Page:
Uncovering the Flaws: Analysing the Data Behind Gender Identity Conversion Practices

With ongoing debate about conversion therapy legislation — including a private member’s bill in the House of Lords on Feb 9th — policymakers must understand the very serious flaws in the data purporting to demonstrate gender identity conversion practices. Here we outline the most serious problems with the surveys and evidence most commonly presented to support trans conversion therapy legislation

The Coventry Study 2021

This government research aimed to improve the understanding of so-called conversion therapy by addressing 4 questions:

  1. What forms does conversion therapy take?
  2. Who experiences conversion therapy and why?
  3. What are the outcomes of conversion therapy?
  4. What measures have been taken to end conversion therapy around the world?

The few examples of trans conversion cited refer to apparently legitimate psychotherapy e.g. “techniques such as looking for ‘causes’ by discussing childhood trauma and family relationships.” In 2022 the Minister for Equalities confirmed to Bayswater that this was NOT conversion therapy.

The authors acknowledge doubt over their own findings: “Whether or not these experiences constitute ‘conversion therapy’ may depend on the definition, but they were perceived to be so by the interviewees.” In short: what is being reported as ‘conversion’ may not be.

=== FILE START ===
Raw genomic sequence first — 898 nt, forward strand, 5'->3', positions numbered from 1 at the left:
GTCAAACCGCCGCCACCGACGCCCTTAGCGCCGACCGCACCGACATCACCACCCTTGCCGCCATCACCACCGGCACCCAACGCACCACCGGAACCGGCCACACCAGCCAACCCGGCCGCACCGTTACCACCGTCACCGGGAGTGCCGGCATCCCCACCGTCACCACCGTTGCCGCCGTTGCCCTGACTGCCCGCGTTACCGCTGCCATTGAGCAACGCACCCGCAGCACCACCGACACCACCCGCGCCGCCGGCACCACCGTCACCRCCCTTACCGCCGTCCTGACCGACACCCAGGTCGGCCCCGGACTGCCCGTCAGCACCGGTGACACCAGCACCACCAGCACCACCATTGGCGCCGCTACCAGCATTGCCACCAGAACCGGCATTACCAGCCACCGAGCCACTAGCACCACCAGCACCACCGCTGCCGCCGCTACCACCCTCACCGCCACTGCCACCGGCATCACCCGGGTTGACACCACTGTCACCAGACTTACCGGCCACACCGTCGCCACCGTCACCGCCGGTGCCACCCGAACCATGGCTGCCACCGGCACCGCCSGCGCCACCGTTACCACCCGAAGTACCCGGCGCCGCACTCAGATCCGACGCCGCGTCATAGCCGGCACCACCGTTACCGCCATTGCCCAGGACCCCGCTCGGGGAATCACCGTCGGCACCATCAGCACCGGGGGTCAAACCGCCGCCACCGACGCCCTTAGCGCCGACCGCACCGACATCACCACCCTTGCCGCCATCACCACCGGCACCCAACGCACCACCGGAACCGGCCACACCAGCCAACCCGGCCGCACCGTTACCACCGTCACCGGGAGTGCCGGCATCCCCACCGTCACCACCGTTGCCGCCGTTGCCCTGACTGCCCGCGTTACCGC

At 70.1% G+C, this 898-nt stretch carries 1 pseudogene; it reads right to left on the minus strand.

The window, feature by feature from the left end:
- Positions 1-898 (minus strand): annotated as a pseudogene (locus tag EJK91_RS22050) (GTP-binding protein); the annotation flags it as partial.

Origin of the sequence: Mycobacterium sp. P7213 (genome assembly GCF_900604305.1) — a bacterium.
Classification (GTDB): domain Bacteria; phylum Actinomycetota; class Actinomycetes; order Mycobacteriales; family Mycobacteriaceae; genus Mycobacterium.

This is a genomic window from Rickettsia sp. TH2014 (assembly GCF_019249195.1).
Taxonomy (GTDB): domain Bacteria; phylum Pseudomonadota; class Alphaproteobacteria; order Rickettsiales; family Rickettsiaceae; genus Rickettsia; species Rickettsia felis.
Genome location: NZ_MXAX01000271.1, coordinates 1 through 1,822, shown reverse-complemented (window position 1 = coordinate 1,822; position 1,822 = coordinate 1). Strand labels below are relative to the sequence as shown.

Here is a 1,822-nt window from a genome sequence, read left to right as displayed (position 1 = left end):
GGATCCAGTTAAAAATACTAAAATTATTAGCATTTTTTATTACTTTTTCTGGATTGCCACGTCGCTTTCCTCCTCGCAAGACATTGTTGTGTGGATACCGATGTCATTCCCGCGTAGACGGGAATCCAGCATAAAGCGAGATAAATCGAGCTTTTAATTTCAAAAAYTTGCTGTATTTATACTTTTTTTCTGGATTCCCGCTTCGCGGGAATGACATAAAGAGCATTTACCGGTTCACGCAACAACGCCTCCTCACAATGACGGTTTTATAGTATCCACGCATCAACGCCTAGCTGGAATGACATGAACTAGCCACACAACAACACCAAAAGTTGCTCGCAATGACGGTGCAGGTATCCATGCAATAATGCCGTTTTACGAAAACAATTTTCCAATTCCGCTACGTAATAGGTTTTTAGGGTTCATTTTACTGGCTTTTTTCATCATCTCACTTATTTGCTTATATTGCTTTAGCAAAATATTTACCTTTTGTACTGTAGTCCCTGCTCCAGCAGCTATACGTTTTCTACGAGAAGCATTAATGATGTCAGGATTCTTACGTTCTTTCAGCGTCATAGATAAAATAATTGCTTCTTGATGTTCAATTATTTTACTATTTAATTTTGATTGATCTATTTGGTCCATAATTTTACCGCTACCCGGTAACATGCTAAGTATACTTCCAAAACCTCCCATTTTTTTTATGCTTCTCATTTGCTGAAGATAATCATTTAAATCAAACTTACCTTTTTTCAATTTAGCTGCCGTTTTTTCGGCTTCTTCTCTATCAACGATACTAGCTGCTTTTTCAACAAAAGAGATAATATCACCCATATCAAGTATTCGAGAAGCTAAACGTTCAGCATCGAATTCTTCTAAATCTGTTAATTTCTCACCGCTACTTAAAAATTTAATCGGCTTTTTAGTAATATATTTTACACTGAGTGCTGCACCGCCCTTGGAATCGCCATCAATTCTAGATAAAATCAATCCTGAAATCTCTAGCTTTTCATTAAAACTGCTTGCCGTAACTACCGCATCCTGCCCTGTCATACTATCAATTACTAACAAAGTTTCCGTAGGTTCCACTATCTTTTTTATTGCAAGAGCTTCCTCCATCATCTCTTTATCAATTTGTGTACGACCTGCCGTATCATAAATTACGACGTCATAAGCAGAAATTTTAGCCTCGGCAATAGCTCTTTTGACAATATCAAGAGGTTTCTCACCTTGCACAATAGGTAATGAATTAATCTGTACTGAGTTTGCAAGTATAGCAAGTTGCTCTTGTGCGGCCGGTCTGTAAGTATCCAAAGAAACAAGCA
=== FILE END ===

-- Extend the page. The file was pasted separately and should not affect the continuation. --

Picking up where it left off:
The authors confirm that no conclusions can be drawn about prevalence: “No robust data exists on the number of LGBT people who have had conversion therapy and which sections of the UK population are most likely to have it or be offered it.”

The limited data on trans conversion is clear, in that a 20-year literature review found just 5 articles, of which 4 were deemed useful for the review, and 2 of these were based on the same dataset. The accompanying qualitative study had just 6 trans or non-binary interviewees.

Notably, the Coventry study makes no reference to the experiences of desisters or detransitioners who have been harmed by the experience of believing in a cross-sex identity, thus offering only a partial understanding of the different outcomes for trans-identified individuals.

National LGBT Survey 2017

The National LGBT Survey Summary was published in July 2018, to report back the findings of the government survey to gather more information about the experiences of LGBT people in the UK.

As noted by the EHRC in 2022, there are “significant challenges in drawing conclusions from the survey” due to the “absence of a definition of conversion therapy in the survey question, meaning that the practices classified in this way by respondents are unclear

Although the report states “we did not provide a definition of conversion therapy in the survey”, it confidently concludes that conversion practices “can range from pseudo-psychological treatments to, in extreme cases, surgical interventions and ‘corrective’ rape.”

This was a self-selected convenience sample, with the survey promoted at LGBT events and online. As the Coventry study points out this “is not representative of all LGBT people in the UK”.

The Coventry study also points out that the National LGBT survey failed to ask how long ago the conversion therapy took place, hence: “some of the findings are based on older evidence and therefore may not be reflective of current practice.

Since the survey conflates sexual orientation and gender identity conversion, it is not clear whether the alleged higher rates among trans respondents were for alleged gender identity or sexual orientation conversion.